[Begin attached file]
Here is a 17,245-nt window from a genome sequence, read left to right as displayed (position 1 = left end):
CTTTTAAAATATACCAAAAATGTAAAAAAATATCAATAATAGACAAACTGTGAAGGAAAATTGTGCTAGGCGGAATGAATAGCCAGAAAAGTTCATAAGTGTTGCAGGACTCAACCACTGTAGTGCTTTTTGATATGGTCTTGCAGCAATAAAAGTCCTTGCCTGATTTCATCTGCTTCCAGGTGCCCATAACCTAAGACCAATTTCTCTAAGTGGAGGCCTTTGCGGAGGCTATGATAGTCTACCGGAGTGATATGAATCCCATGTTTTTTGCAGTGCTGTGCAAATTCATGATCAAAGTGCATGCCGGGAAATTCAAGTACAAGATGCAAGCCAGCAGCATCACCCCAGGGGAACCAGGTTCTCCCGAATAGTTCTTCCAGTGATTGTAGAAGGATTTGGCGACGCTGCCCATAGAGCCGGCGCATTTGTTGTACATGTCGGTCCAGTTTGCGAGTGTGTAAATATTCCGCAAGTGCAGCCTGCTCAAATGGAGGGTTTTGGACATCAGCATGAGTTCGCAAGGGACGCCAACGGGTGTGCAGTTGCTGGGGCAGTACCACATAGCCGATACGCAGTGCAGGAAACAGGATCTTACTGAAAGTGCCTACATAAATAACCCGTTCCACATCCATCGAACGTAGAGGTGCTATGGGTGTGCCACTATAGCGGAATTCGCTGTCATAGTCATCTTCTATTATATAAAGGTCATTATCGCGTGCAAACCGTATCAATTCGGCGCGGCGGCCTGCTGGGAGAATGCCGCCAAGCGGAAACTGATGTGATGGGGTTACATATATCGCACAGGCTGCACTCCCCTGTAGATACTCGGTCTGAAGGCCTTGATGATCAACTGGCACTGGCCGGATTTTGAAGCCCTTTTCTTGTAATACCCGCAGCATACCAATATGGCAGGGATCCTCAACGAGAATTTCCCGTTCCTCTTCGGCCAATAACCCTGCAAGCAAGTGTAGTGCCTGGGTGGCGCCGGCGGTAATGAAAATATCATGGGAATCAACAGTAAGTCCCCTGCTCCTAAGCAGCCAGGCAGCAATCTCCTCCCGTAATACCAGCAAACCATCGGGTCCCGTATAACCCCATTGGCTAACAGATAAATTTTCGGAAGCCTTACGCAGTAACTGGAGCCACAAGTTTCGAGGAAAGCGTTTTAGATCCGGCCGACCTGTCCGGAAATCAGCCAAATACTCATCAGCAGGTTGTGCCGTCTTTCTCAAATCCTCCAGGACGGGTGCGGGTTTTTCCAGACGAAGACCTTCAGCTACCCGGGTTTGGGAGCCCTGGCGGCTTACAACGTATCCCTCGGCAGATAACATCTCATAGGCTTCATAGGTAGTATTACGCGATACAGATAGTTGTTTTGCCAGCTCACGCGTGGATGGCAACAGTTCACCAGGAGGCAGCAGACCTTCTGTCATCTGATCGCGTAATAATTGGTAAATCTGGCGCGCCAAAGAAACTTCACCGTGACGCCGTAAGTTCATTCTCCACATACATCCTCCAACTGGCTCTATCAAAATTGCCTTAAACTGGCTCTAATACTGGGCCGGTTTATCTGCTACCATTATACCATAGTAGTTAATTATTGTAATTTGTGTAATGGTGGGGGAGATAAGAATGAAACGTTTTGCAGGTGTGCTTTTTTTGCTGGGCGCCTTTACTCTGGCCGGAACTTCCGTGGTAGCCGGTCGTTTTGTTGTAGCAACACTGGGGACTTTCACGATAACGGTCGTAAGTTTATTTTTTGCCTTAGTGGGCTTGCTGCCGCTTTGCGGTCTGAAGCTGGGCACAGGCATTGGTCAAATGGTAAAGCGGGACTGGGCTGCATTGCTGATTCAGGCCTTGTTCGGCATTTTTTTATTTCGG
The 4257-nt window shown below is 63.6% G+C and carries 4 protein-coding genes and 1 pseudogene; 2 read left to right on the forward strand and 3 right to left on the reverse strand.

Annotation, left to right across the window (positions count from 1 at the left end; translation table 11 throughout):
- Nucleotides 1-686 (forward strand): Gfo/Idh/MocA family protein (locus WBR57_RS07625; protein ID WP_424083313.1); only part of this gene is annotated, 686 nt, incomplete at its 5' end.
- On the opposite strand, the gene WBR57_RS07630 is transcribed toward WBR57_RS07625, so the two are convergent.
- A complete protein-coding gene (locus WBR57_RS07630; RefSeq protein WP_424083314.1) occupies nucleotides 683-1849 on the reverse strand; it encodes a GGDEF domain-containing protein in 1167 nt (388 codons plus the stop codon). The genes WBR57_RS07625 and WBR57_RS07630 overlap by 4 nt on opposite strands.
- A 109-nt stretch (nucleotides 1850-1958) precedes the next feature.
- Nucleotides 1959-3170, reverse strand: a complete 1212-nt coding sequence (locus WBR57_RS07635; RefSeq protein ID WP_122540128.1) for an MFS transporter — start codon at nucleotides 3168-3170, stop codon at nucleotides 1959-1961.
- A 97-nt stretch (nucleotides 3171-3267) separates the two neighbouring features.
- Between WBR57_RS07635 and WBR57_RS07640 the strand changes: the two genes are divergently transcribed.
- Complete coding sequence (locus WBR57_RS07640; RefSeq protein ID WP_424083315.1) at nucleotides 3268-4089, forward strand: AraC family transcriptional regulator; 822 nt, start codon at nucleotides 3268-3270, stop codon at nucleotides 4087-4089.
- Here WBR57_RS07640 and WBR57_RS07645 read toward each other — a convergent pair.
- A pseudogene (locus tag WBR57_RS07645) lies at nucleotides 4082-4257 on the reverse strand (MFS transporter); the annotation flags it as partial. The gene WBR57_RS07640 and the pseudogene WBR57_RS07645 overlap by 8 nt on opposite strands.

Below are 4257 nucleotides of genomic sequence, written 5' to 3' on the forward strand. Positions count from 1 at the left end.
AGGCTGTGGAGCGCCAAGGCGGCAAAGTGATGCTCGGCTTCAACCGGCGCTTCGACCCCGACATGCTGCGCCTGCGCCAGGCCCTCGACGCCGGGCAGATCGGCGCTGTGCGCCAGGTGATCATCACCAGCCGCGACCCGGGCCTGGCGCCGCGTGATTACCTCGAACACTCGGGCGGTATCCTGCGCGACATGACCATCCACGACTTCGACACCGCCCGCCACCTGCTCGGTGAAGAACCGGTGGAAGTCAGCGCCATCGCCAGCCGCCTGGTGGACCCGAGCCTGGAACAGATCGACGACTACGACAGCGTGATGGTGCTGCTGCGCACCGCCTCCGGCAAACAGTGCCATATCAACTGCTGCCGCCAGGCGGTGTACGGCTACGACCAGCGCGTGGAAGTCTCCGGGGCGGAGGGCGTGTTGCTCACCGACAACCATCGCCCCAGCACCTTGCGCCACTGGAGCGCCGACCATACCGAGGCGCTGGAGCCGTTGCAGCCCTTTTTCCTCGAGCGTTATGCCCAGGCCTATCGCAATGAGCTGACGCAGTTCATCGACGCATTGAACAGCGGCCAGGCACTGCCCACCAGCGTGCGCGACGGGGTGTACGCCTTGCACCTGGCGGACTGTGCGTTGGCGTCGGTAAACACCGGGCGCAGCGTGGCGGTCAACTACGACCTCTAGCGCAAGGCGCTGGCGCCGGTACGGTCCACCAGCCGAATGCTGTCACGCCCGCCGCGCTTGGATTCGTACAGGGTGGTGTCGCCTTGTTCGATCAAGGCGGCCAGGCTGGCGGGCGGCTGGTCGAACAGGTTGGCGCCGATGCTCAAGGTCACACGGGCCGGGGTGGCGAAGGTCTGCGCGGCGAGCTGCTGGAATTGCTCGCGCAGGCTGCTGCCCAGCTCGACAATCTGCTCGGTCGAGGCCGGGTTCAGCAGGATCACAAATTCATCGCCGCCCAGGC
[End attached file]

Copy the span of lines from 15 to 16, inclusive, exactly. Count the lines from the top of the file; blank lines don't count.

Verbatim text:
Below are 4257 nucleotides of genomic sequence, written 5' to 3' on the forward strand. Positions count from 1 at the left end.
AGGCTGTGGAGCGCCAAGGCGGCAAAGTGATGCTCGGCTTCAACCGGCGCTTCGACCCCGACATGCTGCGCCTGCGCCAGGCCCTCGACGCCGGGCAGATCGGCGCTGTGCGCCAGGTGATCATCACCAGCCGCGACCCGGGCCTGGCGCCGCGTGATTACCTCGAACACTCGGGCGGTATCCTGCGCGACATGACCATCCACGACTTCGACACCGCCCGCCACCTGCTCGGTGAAGAACCGGTGGAAGTCAGCGCCATCGCCAGCCGCCTGGTGGACCCGAGCCTGGAACAGATCGACGACTACGACAGCGTGATGGTGCTGCTGCGCACCGCCTCCGGCAAACAGTGCCATATCAACTGCTGCCGCCAGGCGGTGTACGGCTACGACCAGCGCGTGGAAGTCTCCGGGGCGGAGGGCGTGTTGCTCACCGACAACCATCGCCCCAGCACCTTGCGCCACTGGAGCGCCGACCATACCGAGGCGCTGGAGCCGTTGCAGCCCTTTTTCCTCGAGCGTTATGCCCAGGCCTATCGCAATGAGCTGACGCAGTTCATCGACGCATTGAACAGCGGCCAGGCACTGCCCACCAGCGTGCGCGACGGGGTGTACGCCTTGCACCTGGCGGACTGTGCGTTGGCGTCGGTAAACACCGGGCGCAGCGTGGCGGTCAACTACGACCTCTAGCGCAAGGCGCTGGCGCCGGTACGGTCCACCAGCCGAATGCTGTCACGCCCGCCGCGCTTGGATTCGTACAGGGTGGTGTCGCCTTGTTCGATCAAGGCGGCCAGGCTGGCGGGCGGCTGGTCGAACAGGTTGGCGCCGATGCTCAAGGTCACACGGGCCGGGGTGGCGAAGGTCTGCGCGGCGAGCTGCTGGAATTGCTCGCGCAGGCTGCTGCCCAGCTCGACAATCTGCTCGGTCGAGGCCGGGTTCAGCAGGATCACAAATTCATCGCCGCCCAGGC